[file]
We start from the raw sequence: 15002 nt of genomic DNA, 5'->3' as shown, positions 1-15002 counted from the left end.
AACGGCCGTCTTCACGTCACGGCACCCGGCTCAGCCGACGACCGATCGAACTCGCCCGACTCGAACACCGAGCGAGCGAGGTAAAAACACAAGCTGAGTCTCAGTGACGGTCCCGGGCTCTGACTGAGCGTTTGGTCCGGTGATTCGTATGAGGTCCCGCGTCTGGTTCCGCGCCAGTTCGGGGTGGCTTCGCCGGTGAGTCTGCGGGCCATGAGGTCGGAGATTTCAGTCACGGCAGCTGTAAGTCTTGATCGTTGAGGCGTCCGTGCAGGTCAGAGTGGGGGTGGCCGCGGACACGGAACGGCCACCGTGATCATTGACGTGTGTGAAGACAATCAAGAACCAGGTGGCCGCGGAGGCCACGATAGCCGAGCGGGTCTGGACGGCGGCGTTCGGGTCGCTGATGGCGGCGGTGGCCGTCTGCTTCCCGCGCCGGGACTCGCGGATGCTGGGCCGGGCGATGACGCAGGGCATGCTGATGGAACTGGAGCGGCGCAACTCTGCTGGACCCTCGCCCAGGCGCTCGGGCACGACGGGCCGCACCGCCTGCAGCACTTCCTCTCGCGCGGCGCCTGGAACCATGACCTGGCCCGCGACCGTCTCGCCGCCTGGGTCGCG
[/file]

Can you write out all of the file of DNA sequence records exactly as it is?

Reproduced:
We start from the raw sequence: 15002 nt of genomic DNA, 5'->3' as shown, positions 1-15002 counted from the left end.
AACGGCCGTCTTCACGTCACGGCACCCGGCTCAGCCGACGACCGATCGAACTCGCCCGACTCGAACACCGAGCGAGCGAGGTAAAAACACAAGCTGAGTCTCAGTGACGGTCCCGGGCTCTGACTGAGCGTTTGGTCCGGTGATTCGTATGAGGTCCCGCGTCTGGTTCCGCGCCAGTTCGGGGTGGCTTCGCCGGTGAGTCTGCGGGCCATGAGGTCGGAGATTTCAGTCACGGCAGCTGTAAGTCTTGATCGTTGAGGCGTCCGTGCAGGTCAGAGTGGGGGTGGCCGCGGACACGGAACGGCCACCGTGATCATTGACGTGTGTGAAGACAATCAAGAACCAGGTGGCCGCGGAGGCCACGATAGCCGAGCGGGTCTGGACGGCGGCGTTCGGGTCGCTGATGGCGGCGGTGGCCGTCTGCTTCCCGCGCCGGGACTCGCGGATGCTGGGCCGGGCGATGACGCAGGGCATGCTGATGGAACTGGAGCGGCGCAACTCTGCTGGACCCTCGCCCAGGCGCTCGGGCACGACGGGCCGCACCGCCTGCAGCACTTCCTCTCGCGCGGCGCCTGGAACCATGACCTGGCCCGCGACCGTCTCGCCGCCTGGGTCGCG